Here is the weekly crop of Master Gardener tips from Nebraska Extension in the Panhandle. These tips are relevant to local lawn and garden issues in the High Plains, and follow research-based recommendations. his week’s tips come from Kathy Tando, Nebraska Extension Master Gardener Volunteer
Turfgrass selection: Want to have a lawn that will “keeping going” like the energizer bunny for years to come? Your best bet comes from selecting from the best turfgrasses that are well adapted to our local soil and environmental conditions. If the turfgrass is locally adapted it will tolerate the stress of the varying weather conditions of the panhandle and be less likely damaged by insects that can be a nuisance here.
Consider compost: No matter whether your soil is on the sandy or clay side you’ve got a friend in compost. If you add it to sand, it improves water and nutrient holding capacity. If you add it to a more clay soil you increase its water and root penetrating ability. How do you provide your plants the best environment to thrive? You got it! Add compost!
Wait for the weather: In past years I’ve gotten impatient and started buying plants too early. My garage looked like planes stacked up on a runway during a blizzard. I just couldn’t resist buying before Mother Nature said it was time. Cool season plants like pansies can go out now but most annuals will be killed by frost. Our average last frost is around Mother’s Day so be patient.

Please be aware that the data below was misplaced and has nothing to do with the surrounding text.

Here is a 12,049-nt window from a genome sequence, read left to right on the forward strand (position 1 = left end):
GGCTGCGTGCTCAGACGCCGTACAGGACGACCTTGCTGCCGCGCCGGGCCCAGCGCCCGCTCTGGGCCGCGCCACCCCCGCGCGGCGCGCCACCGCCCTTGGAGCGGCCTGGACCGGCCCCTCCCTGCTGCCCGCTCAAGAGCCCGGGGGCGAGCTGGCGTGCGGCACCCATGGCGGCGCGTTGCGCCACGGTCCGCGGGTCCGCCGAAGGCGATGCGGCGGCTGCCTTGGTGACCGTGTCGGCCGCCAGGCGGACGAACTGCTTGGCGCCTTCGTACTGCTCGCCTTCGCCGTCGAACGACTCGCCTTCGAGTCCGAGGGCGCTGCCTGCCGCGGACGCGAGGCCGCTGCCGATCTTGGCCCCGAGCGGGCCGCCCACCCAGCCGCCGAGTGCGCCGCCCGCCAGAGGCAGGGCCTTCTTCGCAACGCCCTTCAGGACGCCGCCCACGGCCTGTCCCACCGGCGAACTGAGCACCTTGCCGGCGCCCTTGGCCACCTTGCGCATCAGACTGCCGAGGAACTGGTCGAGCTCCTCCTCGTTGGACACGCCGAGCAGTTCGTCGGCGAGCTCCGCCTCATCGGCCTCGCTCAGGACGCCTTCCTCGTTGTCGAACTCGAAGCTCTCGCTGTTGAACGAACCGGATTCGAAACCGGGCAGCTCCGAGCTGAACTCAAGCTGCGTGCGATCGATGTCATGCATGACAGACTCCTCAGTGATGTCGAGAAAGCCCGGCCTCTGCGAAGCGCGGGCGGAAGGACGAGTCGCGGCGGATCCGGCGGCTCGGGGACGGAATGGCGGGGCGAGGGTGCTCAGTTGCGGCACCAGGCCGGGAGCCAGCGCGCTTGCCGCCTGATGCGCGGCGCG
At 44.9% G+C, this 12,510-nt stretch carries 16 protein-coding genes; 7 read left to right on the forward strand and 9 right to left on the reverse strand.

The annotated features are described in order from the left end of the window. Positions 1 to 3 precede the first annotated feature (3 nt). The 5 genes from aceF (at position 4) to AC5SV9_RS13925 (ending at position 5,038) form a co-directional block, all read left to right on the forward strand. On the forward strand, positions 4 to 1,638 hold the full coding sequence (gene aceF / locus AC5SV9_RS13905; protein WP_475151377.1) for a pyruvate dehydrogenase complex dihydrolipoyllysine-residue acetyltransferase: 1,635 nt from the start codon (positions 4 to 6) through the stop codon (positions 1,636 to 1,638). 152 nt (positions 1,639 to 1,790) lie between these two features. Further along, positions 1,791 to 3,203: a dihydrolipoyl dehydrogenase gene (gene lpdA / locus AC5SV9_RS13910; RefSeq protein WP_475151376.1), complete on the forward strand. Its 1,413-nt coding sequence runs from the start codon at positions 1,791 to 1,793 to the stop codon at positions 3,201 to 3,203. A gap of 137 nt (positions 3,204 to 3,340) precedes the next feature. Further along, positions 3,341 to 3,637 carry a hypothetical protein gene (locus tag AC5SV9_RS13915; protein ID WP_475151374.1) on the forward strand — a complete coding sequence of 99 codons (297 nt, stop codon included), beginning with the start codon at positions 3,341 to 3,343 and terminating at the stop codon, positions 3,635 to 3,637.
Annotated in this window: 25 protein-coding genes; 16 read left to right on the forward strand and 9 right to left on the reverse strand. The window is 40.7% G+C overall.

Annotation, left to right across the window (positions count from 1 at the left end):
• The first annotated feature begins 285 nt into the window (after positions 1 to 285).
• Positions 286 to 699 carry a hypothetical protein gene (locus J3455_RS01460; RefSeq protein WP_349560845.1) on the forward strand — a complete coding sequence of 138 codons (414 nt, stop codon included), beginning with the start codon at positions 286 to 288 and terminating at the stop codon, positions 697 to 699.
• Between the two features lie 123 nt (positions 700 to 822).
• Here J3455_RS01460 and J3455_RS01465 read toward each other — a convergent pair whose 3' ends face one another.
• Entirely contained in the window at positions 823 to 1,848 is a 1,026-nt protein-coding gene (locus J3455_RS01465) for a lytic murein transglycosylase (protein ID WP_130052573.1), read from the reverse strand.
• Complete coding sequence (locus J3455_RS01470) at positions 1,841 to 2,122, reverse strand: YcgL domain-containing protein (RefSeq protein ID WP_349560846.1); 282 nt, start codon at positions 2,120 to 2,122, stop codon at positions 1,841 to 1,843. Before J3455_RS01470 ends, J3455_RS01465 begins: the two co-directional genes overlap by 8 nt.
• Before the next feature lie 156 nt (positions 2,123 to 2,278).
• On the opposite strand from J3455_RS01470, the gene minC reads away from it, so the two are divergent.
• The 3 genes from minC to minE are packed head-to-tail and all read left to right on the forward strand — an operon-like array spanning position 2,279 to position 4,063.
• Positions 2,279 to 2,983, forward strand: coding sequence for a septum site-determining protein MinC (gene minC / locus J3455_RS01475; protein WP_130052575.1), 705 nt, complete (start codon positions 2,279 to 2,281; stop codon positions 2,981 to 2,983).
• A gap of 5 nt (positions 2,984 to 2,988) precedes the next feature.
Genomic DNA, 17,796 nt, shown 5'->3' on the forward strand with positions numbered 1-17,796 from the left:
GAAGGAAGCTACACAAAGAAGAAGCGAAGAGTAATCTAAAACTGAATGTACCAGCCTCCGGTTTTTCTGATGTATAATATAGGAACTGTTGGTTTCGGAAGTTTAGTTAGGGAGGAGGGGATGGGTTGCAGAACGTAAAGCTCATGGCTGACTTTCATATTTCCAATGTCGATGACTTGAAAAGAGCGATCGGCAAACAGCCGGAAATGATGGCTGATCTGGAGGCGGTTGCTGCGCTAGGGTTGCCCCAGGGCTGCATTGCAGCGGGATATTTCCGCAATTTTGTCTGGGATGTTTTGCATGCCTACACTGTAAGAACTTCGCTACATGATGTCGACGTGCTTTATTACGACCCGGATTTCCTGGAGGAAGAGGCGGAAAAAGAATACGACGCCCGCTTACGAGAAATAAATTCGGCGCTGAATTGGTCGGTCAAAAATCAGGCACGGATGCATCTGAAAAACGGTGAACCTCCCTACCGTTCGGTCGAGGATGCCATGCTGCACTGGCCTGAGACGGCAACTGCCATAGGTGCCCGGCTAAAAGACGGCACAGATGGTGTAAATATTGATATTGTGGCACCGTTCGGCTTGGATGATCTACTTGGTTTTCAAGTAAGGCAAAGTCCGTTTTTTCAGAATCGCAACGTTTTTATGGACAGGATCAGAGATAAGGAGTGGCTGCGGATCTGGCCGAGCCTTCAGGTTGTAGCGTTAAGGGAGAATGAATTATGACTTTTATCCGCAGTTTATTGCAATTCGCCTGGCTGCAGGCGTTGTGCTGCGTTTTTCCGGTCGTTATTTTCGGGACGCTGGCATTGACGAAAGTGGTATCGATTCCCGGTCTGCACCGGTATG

Growing seedlings indoors: I’ve tried but failed miserably. Growing seedlings indoors requires the proper light, watering and temperature control. Specialized pasteurized growing medium is also part of a successful formula. “Hat’s off” to all of you who are successful at raising your own transplants from seed. For the rest of you, that are like me, we are much further ahead buying quality transplants ready for our gardens.
Fit the plant to the environment: It’s known by experience it’s easy to go crazy in a garden center. I want to try everything but not everything belongs in my garden environment. Consult the plant tag for its light and water requirements. In western Nebraska, plants tolerating dry conditions can be a better purchase. Also think about its mature size. A plant in the right environment is a happy plant.